Search Arc Legal Group



The long-awaited Renters (Reform) Bill introduced to Parliament yesterday [17th May], marks “a once-in-a-generation overhaul of housing laws”, according to the Government.

The Bill seeks to improve living conditions for an estimated 11 million tenants across England, ending the injustice of unfit homes, unscrupulous landlords, and supporting tenants as the cost of living continues to rise; some of the measures outlined include:

  • The application of the ‘Decent Homes Standard to the private rented sector for the first time, giving tenants safer, higher quality homes and removing the problem of poor-quality homes in local communities
  • Tenants have been given the legal right to request a pet in their home, which the landlord must consider and cannot unreasonably refuse. Landlords will be able to require pet insurance to cover any damage to their property
  • The introduction of a new digital Property Portal to enable landlords to understand their obligations, and help tenants make better decisions when signing a new tenancy agreement
  • A strengthening of the power to evict anti-social tenants, broadening the disruptive and harmful activities that can lead to eviction and making it quicker to evict a tenant acting anti-socially

The measures introduced are designed to protect and support tenants and their landlords and overall, represent a welcome change to the sector. It has long been blemished by the actions of unethical landlords, problem tenants, and those processes that make it harder for honest citizens to live comfortably and make money from rented accommodation.

“Our new laws introduced to Parliament will support the vast majority of responsible landlords who provide quality homes to their tenants while delivering our manifesto commitment to abolish Section 21 ‘no-fault’ evictions.
This will ensure that everyone can live somewhere which is decent, safe and secure – a place they’re truly proud to call home.” – Housing Secretary, Michael Gove
Section 21 notice – evicted from law

One of the biggest areas of contention in the new Bill relates to the scrapping of Section 21 notices.

A Section 21 notice allows landlords and letting agents to issue an incontestable notice of eviction once a tenant comes to the end of their tenancy agreement, and many landlords rely on this to regain control of their property from problematic tenants. Of course, there are those who would use this notice to evict tenants without good and just reason, or in retaliation to a tenant complaining about their poor housing conditions, but I believe these are in the minority.

Generally, the abolishment of this notice is a positive thing for tenants, giving them greater security in their living situation and the comfort that they can’t be arbitrarily forced to leave their homes.  But for landlords and letting agents, it could make the process of evicting tenants more challenging and time-consuming, leading to costly legal expenses and loss of rental income while a claim goes through the legal process.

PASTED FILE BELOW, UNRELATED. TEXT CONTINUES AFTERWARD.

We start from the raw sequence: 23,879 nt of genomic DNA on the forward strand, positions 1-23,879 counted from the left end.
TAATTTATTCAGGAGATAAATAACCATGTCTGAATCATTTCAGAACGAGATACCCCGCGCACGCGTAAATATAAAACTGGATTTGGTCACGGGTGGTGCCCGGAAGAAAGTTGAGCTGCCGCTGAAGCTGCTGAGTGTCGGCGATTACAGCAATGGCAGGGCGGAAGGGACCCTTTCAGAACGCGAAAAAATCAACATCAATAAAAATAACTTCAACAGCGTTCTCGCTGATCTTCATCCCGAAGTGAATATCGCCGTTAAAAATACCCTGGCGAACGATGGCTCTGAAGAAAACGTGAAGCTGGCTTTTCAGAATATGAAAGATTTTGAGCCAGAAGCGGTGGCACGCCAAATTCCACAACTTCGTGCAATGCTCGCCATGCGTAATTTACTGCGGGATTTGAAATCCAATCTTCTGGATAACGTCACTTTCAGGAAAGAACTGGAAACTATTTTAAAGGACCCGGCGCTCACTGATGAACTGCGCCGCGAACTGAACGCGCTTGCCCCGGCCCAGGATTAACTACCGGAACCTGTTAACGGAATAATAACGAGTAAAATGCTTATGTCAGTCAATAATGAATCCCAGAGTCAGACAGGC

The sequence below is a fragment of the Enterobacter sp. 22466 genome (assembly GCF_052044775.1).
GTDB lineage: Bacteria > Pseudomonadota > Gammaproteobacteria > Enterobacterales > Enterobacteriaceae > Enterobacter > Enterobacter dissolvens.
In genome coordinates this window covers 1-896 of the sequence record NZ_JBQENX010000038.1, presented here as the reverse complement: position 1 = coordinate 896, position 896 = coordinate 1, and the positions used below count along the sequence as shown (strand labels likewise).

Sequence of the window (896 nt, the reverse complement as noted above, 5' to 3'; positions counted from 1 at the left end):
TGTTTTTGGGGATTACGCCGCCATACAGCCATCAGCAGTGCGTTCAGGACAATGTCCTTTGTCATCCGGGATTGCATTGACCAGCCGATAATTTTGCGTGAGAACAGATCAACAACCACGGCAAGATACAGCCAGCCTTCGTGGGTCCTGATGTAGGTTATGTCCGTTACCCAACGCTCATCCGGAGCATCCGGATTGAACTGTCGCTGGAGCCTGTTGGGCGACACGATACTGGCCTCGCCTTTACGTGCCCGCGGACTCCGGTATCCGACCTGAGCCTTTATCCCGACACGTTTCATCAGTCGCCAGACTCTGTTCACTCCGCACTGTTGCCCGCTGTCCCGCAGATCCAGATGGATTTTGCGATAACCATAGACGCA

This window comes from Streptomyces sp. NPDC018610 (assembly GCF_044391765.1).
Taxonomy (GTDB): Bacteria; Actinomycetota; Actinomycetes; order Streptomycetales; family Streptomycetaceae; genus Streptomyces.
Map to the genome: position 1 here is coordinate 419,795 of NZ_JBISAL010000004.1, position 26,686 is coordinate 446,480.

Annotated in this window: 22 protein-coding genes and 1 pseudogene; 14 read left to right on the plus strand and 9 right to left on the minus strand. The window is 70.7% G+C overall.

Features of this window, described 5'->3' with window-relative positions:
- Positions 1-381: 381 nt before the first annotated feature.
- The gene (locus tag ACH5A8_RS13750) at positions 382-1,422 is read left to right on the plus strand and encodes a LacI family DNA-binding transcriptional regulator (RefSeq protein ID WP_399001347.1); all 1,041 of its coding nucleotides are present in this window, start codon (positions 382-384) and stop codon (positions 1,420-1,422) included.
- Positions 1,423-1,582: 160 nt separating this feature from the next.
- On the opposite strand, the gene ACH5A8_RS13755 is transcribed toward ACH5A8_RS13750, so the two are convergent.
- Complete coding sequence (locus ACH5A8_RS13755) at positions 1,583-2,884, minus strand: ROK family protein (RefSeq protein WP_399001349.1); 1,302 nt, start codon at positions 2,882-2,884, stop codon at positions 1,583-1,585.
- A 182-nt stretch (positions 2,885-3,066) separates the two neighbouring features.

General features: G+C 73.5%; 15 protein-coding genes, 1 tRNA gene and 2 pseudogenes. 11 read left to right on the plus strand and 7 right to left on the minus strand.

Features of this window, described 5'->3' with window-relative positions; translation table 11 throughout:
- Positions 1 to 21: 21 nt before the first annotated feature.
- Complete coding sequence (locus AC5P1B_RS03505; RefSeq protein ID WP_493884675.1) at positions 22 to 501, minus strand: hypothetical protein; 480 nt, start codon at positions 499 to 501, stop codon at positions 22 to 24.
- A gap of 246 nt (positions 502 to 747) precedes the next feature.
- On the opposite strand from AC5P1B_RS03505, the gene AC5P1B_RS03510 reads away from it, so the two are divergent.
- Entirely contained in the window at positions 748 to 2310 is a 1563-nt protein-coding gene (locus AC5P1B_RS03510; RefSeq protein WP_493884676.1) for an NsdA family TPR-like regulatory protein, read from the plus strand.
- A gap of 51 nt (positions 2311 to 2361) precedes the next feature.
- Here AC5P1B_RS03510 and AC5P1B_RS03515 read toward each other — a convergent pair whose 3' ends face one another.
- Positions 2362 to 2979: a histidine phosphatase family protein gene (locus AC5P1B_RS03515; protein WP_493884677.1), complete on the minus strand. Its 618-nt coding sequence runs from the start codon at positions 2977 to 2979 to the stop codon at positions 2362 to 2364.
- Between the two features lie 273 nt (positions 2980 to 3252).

Improved processes

I’ve previously written about my concerns of the backlogs that could arise because of the banning of Section 21 notices. If all evictions now must be pursued via a full court hearing, rather than an accelerated procedure as allowed through the Section 21 notice, landlords could face a protracted battle to regain their property and recover the rent payments they weren’t receiving from their tenant during that time, as well as the cost of their legal expenses, at least for those who don’t have a Legal Expenses and Rent Guarantee (LERG) policy.

However, the Bill tabled yesterday seems to address this concern with the introduction of a reformed court system, and more powers to progress cases digitally.

The Bill states that: “For the minority of evictions that do end up in the courts, more of the process will be digitised – reducing delays, and a new Ombudsman will provide quicker and cheaper resolutions to disputes”.

On reading the update published yesterday, I do feel that the legislation is more balanced than previously speculated, and I’m encouraged by the measures that could be put in place to speed up disputes and strengthen powers for landlords to evict problem tenants. But there’s no escaping that for many of England’s circa 2 million landlords, the Renters (Reform) Bill does introduce challenges and a greater potential for legal tussles than before.

So, what happens now?

It remains to be seen whether the push for alternative dispute resolution through a new Ombudsman will indeed speed up the process for landlords and letting agents seeking to avoid the courts or add another layer of complexity for those without the support of a legal adviser. I’m also sceptical of how quickly the digitisation of certain claims will be enacted, our experience with the much-discussed MOJ portal is evidence that a digital portal doesn’t always provide the answer.

In light of the new legislation, it’s time for Legal Expenses Insurance (LEI) providers to champion the benefit of a LERG policy, after all, it seems that more landlords than ever will find themselves in need of its support in the future.

Richard Finan, Director of Strategic Development, Arc Legal Group

For further information on the above, or details of our products and services, please contact your Partnerships Manager or email

In case you missed it..

Speak to an expert

We’re waiting to hear from you. Call, email or use our live chat service to find out how we can help you deliver market leading, tailored products and services to your customers.

0344 770 9000 Live chat